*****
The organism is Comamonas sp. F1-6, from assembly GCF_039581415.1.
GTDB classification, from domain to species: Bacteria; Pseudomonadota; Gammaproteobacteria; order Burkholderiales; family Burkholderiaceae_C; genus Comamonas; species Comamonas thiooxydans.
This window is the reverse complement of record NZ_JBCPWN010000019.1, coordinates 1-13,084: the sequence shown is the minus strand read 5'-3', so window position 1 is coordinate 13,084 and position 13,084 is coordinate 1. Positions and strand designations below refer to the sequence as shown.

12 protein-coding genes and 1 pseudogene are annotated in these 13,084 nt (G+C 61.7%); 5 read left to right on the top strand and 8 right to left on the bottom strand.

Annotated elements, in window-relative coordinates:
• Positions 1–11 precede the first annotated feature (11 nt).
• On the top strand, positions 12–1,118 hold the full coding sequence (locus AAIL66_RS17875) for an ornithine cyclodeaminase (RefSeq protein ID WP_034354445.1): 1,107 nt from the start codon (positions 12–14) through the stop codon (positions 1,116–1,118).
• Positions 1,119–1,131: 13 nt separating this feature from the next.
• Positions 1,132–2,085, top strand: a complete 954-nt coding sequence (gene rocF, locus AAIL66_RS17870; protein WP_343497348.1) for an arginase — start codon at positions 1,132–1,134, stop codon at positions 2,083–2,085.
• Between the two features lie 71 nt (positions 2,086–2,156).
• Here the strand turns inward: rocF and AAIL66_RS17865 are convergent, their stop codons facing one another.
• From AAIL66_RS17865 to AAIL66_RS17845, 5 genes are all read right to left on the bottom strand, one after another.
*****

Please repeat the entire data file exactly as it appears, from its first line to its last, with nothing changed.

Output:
The organism is Comamonas sp. F1-6, from assembly GCF_039581415.1.
GTDB classification, from domain to species: Bacteria; Pseudomonadota; Gammaproteobacteria; order Burkholderiales; family Burkholderiaceae_C; genus Comamonas; species Comamonas thiooxydans.
This window is the reverse complement of record NZ_JBCPWN010000019.1, coordinates 1-13,084: the sequence shown is the minus strand read 5'-3', so window position 1 is coordinate 13,084 and position 13,084 is coordinate 1. Positions and strand designations below refer to the sequence as shown.

12 protein-coding genes and 1 pseudogene are annotated in these 13,084 nt (G+C 61.7%); 5 read left to right on the top strand and 8 right to left on the bottom strand.

Annotated elements, in window-relative coordinates:
• Positions 1–11 precede the first annotated feature (11 nt).
• On the top strand, positions 12–1,118 hold the full coding sequence (locus AAIL66_RS17875) for an ornithine cyclodeaminase (RefSeq protein ID WP_034354445.1): 1,107 nt from the start codon (positions 12–14) through the stop codon (positions 1,116–1,118).
• Positions 1,119–1,131: 13 nt separating this feature from the next.
• Positions 1,132–2,085, top strand: a complete 954-nt coding sequence (gene rocF, locus AAIL66_RS17870; protein WP_343497348.1) for an arginase — start codon at positions 1,132–1,134, stop codon at positions 2,083–2,085.
• Between the two features lie 71 nt (positions 2,086–2,156).
• Here the strand turns inward: rocF and AAIL66_RS17865 are convergent, their stop codons facing one another.
• From AAIL66_RS17865 to AAIL66_RS17845, 5 genes are all read right to left on the bottom strand, one after another.